Released : 1973
One way or the other, Smoke On The Water’s instantly hummable main riff must’ve started or ended the careers of a million aspiring guitar players. So simple a novice could pick it out (probably), it continues to the rock equivalent of The Entertainer: and if you couldn’t master that either after three lessons your talent wasn’t getting you anywhere beyond a life stacking shelves in the local Co-Op.
Doubtless inspired by The Sweet turning a mini riot at a gig into Ballroom Blitz, Deep Purple created Smoke On The Water out of real life events too. In Montreux to record what would become their sixth album Machine Head, they were preparing to use the Rolling Stones mobile studio when somebody at a Frank Zappa gig in the same complex shot off a flare gun and the whole place burned down. The water in question was Lake Geneva, and the ‘Funky Claude’ was Claude Nobs, who kept himself busy leading people to safety from the blaze.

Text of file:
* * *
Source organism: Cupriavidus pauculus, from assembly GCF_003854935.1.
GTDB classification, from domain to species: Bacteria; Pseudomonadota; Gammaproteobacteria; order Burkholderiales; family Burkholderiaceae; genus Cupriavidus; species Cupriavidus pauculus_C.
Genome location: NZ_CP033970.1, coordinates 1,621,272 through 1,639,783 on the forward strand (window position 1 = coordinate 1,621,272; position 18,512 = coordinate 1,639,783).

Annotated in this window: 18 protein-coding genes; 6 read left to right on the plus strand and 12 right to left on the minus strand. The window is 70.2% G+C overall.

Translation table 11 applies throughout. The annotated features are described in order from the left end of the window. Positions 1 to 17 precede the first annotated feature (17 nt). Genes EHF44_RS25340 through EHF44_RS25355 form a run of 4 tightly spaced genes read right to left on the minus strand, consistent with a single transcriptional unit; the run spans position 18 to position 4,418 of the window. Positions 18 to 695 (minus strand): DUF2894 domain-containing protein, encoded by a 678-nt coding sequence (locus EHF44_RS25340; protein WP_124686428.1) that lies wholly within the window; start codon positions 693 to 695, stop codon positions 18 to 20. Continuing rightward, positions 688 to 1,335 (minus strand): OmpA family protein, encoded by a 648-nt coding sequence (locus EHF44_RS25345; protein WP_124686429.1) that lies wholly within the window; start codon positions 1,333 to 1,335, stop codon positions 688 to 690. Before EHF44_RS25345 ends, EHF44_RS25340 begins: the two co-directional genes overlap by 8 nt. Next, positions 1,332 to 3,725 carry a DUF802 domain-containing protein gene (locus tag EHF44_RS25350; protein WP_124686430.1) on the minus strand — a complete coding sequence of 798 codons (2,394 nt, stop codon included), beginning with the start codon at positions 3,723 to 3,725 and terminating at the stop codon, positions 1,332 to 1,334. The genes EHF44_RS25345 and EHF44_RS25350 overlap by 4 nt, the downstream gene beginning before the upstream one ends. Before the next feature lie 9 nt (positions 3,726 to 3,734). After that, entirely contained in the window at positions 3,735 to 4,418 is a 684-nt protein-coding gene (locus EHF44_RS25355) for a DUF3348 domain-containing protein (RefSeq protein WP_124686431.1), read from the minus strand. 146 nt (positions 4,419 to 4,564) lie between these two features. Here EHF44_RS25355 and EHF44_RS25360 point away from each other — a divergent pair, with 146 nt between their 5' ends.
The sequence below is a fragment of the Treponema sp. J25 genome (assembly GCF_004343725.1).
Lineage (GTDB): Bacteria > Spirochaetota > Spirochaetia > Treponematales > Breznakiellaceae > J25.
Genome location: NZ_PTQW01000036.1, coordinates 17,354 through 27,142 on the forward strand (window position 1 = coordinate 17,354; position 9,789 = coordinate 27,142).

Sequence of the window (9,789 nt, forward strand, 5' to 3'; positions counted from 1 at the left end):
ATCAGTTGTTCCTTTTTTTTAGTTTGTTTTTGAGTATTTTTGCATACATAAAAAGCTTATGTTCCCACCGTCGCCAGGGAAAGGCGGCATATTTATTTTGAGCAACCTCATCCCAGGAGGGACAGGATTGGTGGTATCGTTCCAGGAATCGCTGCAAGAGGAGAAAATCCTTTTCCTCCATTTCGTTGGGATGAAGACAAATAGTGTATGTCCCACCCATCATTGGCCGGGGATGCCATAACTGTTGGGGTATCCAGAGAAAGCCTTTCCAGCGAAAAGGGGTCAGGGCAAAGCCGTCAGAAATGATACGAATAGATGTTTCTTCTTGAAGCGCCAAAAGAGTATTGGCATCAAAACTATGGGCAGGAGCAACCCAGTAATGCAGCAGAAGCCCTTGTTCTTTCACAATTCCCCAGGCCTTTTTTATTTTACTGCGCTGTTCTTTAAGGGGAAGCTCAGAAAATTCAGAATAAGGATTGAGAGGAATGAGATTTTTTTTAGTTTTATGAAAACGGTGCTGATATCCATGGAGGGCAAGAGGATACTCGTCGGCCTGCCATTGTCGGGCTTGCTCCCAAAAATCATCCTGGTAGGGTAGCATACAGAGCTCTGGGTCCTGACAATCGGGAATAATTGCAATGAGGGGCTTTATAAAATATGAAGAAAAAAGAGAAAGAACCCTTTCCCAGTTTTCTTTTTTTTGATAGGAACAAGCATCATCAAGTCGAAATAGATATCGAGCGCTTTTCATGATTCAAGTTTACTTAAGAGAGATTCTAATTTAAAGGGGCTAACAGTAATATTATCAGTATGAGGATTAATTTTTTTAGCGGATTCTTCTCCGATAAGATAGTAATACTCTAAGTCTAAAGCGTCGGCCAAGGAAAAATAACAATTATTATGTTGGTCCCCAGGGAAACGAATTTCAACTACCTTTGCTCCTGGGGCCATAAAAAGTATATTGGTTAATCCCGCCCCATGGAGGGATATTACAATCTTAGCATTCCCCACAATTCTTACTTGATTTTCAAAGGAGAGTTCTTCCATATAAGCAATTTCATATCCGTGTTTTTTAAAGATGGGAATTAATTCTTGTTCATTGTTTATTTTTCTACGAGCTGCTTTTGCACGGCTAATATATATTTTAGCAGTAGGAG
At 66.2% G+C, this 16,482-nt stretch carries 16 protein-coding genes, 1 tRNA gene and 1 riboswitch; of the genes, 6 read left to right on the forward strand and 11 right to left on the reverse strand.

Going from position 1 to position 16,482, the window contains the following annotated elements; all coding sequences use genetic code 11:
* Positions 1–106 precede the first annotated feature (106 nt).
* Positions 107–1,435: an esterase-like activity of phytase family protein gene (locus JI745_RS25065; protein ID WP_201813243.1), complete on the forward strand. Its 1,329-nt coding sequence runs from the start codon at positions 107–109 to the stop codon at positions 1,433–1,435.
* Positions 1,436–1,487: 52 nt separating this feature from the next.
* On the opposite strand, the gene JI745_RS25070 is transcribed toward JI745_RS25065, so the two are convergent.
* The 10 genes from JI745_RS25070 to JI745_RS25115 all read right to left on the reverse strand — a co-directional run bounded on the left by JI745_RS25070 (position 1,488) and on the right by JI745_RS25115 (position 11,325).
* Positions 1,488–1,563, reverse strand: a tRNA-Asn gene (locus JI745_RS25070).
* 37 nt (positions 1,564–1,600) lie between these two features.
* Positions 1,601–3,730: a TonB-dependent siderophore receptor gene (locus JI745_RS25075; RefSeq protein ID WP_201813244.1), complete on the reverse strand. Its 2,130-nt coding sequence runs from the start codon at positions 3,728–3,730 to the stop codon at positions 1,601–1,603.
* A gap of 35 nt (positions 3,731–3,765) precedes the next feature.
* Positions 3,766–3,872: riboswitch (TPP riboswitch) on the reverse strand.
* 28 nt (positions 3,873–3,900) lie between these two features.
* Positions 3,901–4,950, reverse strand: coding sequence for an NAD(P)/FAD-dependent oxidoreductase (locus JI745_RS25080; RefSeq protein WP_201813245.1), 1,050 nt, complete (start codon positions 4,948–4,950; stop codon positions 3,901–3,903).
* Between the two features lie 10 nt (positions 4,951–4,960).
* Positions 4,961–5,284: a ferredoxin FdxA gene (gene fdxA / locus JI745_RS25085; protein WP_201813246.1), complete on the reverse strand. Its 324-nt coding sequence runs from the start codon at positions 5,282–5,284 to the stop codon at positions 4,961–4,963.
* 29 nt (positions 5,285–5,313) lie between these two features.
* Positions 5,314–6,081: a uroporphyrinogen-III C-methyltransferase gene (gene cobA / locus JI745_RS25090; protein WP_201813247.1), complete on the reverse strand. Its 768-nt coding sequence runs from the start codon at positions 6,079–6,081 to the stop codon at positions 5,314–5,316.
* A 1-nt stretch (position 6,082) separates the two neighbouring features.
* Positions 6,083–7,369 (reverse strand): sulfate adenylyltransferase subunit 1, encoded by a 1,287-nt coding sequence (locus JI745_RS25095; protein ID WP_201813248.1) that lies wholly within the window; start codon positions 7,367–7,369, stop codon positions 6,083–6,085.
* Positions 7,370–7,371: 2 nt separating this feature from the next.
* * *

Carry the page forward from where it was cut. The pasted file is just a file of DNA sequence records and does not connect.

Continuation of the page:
Not released as a single until 1973 and written two years prior to that, Smoke On The Water felt like it belonged in the previous decade, a highly potent mixture of blues rock and psychedelia with Blackmore’s chops and Jon Lord’s Hammond organ made for a trip which might’ve begun during the Summer of Love. Once heard, never forgotten, you’ve either got it or you haven’t, and for many this song would be the reason why.